One more time, we’d like to thank the folks at Panama Coffee Gold Reserve for sending us some bags of their coffees.
And in case you didn’t read our reviews of those coffees, let me say a few words about Geisha coffee, where it comes from and why it’s so special.
Geisha is a rare coffee varietal that does well only under very particular conditions. It was discovered in Ethiopia, the birthplace of coffee, where it was first found growing wild in the 1930s near the town of Gesha.
Over time plants were sent to other coffee-growing countries in Africa, and then to Costa Rica and Panama.
The Geisha varietal didn’t fare every well in Panama until someone found just the right climate and soil conditions in the Chiriqui Highlands on Panama’s tallest peak, Volcan Baru.
The rest, as they say, is history.
For years now Geisha coffees have been winning best coffee awards around the world. The supply is limited and the beans are highly prized by top roasters in North America and around the world.
Why did we want to try these coffees again, just one year later?
Good question - and the answer is simple. Like fine wines, fine coffees have good years, great years and sometimes not-so-good years.
So this time around we are tasting the 2016 harvest of both the Auromar Panama Geisha coffee and the Esmeralda Geisha Special.
We ground the beans fresh, brewed the coffees immediately and tasted them side by side. And we completed our tasting before referring back to our reviews of last year’s crop.
With the Auromar we were first struck by the fruity aroma while it was brewing. Once the brew had cooled a little, we both took a few sips – more like slurps – and took notes.
My wife and I pretty much agreed on the quality and profile of the coffee. (Truth be told, she’s the more skilled taster.)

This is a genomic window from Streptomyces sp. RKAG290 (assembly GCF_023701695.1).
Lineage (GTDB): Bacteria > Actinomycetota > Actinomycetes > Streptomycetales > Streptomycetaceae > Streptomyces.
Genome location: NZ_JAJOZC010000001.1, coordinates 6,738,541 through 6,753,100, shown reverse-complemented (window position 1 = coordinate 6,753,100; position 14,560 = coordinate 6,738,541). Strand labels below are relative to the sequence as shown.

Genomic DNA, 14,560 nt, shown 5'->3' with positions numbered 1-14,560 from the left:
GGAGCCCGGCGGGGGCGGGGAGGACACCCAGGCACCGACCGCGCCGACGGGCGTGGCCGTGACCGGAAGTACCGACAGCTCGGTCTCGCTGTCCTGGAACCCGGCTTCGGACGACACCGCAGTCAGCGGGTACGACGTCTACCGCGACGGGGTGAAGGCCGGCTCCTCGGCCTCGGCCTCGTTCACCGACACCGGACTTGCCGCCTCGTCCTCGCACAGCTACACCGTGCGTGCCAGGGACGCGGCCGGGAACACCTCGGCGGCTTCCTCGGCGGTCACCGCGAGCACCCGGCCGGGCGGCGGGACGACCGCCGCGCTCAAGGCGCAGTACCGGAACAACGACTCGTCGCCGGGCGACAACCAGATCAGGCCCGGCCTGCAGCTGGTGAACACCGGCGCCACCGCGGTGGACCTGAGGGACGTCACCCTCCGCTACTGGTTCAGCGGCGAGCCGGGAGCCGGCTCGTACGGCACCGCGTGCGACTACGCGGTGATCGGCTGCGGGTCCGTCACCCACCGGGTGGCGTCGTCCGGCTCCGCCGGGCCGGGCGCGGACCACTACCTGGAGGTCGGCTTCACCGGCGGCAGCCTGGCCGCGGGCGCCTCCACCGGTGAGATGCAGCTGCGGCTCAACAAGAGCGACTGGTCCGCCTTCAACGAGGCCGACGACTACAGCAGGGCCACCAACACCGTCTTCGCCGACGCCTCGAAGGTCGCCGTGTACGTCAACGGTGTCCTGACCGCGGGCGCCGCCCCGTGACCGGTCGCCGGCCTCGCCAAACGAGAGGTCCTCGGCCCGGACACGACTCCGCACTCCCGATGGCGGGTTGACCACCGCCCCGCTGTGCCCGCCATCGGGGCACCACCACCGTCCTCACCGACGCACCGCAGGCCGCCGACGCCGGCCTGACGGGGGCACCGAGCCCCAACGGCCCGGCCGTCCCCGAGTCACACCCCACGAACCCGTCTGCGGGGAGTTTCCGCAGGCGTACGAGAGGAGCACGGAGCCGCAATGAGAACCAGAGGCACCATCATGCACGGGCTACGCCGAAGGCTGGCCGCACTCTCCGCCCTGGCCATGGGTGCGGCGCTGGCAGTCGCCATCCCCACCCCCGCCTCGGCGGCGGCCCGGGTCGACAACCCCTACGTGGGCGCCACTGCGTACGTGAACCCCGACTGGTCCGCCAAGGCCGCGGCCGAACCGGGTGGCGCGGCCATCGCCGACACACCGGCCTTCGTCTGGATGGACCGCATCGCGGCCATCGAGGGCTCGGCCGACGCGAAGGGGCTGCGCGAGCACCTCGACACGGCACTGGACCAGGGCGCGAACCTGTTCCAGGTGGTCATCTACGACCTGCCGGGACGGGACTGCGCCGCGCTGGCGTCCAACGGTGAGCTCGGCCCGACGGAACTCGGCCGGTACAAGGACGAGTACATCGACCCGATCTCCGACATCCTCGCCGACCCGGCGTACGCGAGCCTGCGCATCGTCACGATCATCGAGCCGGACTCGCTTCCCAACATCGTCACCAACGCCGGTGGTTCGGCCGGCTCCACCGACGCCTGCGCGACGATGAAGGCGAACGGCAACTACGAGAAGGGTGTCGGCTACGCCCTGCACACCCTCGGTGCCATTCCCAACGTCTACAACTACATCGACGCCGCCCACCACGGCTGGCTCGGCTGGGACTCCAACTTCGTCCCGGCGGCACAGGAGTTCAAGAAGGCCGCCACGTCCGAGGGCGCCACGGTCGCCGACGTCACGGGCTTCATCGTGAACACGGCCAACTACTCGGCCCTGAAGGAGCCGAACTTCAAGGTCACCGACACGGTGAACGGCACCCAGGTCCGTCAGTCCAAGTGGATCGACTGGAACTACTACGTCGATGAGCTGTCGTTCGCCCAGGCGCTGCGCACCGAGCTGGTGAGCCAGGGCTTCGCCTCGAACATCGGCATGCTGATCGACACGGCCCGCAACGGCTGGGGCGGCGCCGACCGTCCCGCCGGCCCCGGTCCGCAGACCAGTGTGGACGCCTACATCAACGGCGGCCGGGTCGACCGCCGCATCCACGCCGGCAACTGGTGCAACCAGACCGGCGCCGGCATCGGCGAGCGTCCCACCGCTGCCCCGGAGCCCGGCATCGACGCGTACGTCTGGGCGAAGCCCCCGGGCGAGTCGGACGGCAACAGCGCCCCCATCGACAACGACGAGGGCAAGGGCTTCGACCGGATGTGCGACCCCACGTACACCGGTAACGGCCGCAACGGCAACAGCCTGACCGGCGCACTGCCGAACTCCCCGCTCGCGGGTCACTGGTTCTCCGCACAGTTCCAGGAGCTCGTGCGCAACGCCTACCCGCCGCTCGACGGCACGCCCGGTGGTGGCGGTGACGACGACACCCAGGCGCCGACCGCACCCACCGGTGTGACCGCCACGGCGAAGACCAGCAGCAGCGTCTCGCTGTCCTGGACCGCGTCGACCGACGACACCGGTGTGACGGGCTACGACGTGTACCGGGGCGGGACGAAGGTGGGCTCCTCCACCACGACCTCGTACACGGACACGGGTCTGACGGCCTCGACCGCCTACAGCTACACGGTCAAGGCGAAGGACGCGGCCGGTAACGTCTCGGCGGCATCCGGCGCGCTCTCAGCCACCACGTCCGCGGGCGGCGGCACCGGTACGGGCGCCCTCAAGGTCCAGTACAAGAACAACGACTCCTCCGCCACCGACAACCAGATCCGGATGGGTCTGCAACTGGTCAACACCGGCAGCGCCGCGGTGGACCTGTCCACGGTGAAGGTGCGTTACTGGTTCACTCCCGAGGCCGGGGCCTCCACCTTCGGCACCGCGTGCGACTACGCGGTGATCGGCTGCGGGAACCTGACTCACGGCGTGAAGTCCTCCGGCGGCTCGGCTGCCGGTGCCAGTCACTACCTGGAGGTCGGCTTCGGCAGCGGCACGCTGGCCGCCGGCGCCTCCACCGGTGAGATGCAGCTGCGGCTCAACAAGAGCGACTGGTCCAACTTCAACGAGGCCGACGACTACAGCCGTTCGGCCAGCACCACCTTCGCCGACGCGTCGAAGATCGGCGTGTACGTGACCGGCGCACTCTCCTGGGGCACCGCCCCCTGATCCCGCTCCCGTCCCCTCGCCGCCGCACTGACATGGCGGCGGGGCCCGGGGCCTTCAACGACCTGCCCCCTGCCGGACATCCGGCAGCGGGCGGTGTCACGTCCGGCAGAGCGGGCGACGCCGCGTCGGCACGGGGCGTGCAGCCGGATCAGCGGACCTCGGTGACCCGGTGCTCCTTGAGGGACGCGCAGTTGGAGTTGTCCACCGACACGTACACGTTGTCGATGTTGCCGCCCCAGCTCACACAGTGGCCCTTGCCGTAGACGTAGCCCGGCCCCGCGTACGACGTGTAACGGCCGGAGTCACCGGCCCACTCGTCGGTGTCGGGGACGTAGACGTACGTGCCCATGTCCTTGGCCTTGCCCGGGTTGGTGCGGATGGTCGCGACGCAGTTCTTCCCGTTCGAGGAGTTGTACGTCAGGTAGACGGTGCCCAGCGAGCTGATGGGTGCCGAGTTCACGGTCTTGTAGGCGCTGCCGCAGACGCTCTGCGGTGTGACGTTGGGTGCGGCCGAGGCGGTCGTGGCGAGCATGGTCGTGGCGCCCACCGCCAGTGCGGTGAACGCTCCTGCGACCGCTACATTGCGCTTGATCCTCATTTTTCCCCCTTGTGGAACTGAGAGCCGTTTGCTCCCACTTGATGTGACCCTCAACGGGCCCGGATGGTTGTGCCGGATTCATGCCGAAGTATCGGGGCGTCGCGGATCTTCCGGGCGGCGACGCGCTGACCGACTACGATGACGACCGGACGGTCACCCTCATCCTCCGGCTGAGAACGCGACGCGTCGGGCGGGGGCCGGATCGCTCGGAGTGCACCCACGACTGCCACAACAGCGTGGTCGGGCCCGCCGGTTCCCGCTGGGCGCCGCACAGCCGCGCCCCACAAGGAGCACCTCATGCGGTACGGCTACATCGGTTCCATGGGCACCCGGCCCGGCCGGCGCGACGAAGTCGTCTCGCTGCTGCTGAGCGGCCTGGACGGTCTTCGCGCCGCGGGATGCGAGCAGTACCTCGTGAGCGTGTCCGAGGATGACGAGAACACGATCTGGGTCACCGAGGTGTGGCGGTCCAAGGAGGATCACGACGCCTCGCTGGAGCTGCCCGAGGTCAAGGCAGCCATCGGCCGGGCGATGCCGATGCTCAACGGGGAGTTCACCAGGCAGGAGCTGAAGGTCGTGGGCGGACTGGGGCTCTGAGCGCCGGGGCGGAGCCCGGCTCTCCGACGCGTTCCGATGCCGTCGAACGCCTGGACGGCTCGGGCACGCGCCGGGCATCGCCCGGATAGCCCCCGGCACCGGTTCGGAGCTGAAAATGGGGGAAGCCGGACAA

The Auromar has a subtle intensity. It has a fresh brightness to it, but without the thin taste that often accompanies brightness in lesser coffees. There’s a perfect balance of fullness, acidity and sweetness, with the sweetness coming from berries and maybe something a little lighter, like honey melon or peach.
The 2016 Esmeralda is similar in taste. (Remember, these are both Panama Geisha beans, and both are roasted medium dark.) But while it has that same understated intensity and brightness to it, there are some differences.
For us, the sweetness of the Esmeralda has a slightly different character. Still fruity, but with floral and maybe even spicy tones.
This time around my wife said of the Esmeralda, “It tastes like a field of flowers!”
The strange thing is, when we looked back to see what we wrote last year, she used the exact same phrase... but about the Auromar.
So perhaps “field of flowers” is what best describes the underlying character of Panama Geisha coffee beans.
Anyway, these are both fabulous coffees and if you are looking for quality, and something a little different, we recommend you give them a try.
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NOTE: This product was sent to us free in return for a review. (That said, we always reserve the right NOT to review a free product if we don't like it, or feel you wouldn't like it.)